Depending on the service that’s streaming the funeral, you may or may not be able to interact with others who are attending. Often, it will be a strictly one-way experience: you can watch what’s happening, but no one there can see you, and you can’t talk to them. But Likly notes that a TribuCast livestream can include a chat function, which you can use to offer your condolences or tell the speaker how meaningful their eulogy was. 

The broadcast will probably end soon after the funeral is done. But that doesn’t mean it’s gone forever. TribuCast funerals are available on demand for 90 days after the service date. And Viewlogies funerals remain online forever. Rampton says the families who use Viewlogies appreciate having that keepsake. While the funeral is livestreaming, he says, “they’re dealing with all the emotions of the day. They’re dealing with the people who attend, thinking about the other family members — there’s so much else going on that day. We’ve had an overwhelming response of families sharing with us that they’re so grateful to have the recording that they can go back and rewatch after the actual live event.” 

Anyone can record a funeral and upload it afterward 

Not all funerals will be livestreamed, even during this unusual time. Some funeral homes may not have the technological resources needed for livestreaming, and some families might prefer for the service to be small, private, and in-person. But that doesn’t mean they can’t make the funeral available to faraway friends after it’s done.  

A funeral that isn’t livestreamed can still be recorded, and that recording can be placed online for family and friends to view. One company helping people with this technology is Tukios.  

The company is known for providing easy-to-use video tools for funeral homes and the families they serve to create memorial slideshows. You’ve probably seen these — they’re often played at a visitation or incorporated into a funeral. They include favorite family photos showing the deceased throughout their life, and they often have video clips interspersed with the photos.  

Tukios already offered technology that allowed people to easily upload their photos and videos to the internet, founder Curtis Funk explains. So it was simple to expand that and allow them to upload a recording of the funeral itself. This is even easier than livestreaming a funeral, he says: “It’s really simple; you don’t have to stress at all. All you have to do is record, without having to worry if the internet connection stays up.”


If there’s a traditional funeral service taking place, you can record the funeral service using a video camera, smartphone, or tablet. But Funk suggests taking a different approach in these unusual times: Use videoconferencing software instead of getting together in person at all. “[The funeral director] can host a Zoom meeting, invite all the family members to it, and facilitate a conversation,” he says. “It’s not going to be your traditional funeral, maybe, with a eulogy and a minister or priest sharing a message, but maybe it’s just the family remembering, sharing memories, talking.”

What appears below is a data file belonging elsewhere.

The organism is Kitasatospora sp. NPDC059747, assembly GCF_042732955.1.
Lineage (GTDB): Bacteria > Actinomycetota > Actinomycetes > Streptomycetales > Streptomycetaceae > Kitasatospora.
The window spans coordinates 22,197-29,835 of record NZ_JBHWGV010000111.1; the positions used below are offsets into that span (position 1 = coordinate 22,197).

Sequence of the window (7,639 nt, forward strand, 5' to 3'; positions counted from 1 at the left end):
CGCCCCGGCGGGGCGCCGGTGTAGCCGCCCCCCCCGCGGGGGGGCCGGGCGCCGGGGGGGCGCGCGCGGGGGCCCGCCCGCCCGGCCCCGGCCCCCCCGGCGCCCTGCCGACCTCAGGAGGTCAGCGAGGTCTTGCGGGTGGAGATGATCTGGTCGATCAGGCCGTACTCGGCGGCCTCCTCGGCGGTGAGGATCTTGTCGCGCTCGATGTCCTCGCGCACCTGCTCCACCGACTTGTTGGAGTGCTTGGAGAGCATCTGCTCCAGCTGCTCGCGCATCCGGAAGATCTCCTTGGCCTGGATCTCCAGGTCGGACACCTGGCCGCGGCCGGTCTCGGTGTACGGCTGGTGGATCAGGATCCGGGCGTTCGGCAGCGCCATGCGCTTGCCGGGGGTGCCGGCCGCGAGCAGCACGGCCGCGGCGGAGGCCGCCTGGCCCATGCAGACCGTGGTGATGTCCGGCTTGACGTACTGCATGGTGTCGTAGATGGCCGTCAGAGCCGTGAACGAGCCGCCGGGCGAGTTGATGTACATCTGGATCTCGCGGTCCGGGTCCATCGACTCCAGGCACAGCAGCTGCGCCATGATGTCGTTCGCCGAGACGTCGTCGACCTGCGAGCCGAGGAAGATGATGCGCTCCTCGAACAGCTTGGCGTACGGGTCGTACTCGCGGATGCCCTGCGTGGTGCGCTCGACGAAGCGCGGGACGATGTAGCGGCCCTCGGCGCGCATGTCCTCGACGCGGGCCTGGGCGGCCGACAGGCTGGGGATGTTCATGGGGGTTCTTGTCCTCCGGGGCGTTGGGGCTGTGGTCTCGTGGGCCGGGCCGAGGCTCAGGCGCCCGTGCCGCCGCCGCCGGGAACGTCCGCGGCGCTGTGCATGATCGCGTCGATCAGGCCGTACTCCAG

Whether you’ve videoed a funeral service that took place in person or pressed the record button on an online meeting of loved ones, you can then upload the recording to Tukios by visiting their website and clicking the “Test it Out” button. The link you get with your uploaded video can be shared right in your loved one’s online obituary, as well as on social media or via email. If you want to update an obituary that’s online with Legacy.com, just tell your funeral director, or contact the newspaper you submitted it to and give them the information you want to add to the obituary. 

The future of video funerals 

Right now, livestreamed or recorded funerals offer crucial support to everyone who’s grieving a loss while practicing social distancing. But there will come a time when we can gather together again when we need to mourn a loved one. Will video funerals still be useful then? 

The answer is absolutely. Even after we get past the COVID-19 pandemic, there will always be reasons people can’t make it to a funeral. Some may be homebound with illnesses. Others live far away and can’t afford to travel or can’t make travel plans quickly enough. Soldiers are deployed overseas; students are away at college and negotiating schoolwork and exams; inmates are incarcerated and not allowed to leave. 

All of these people still need to grieve when a loved one dies, and attending a funeral remotely will give them the important opportunity to grieve alongside everybody else who loved that person. Streaming technology and recorded funerals will be here to stay, long after COVID-19 is gone. 

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  1. I find it interesting to learn that you can now live stream a funeral service. My friend’s loved one passed away 3 days ago and we’ere looking for a way to bring the service to her family members since they live in Taiwan. I should share this with him so he could consider looking for a funeral home that can offer this service. This way, her family members can participate despite being in a different timezone.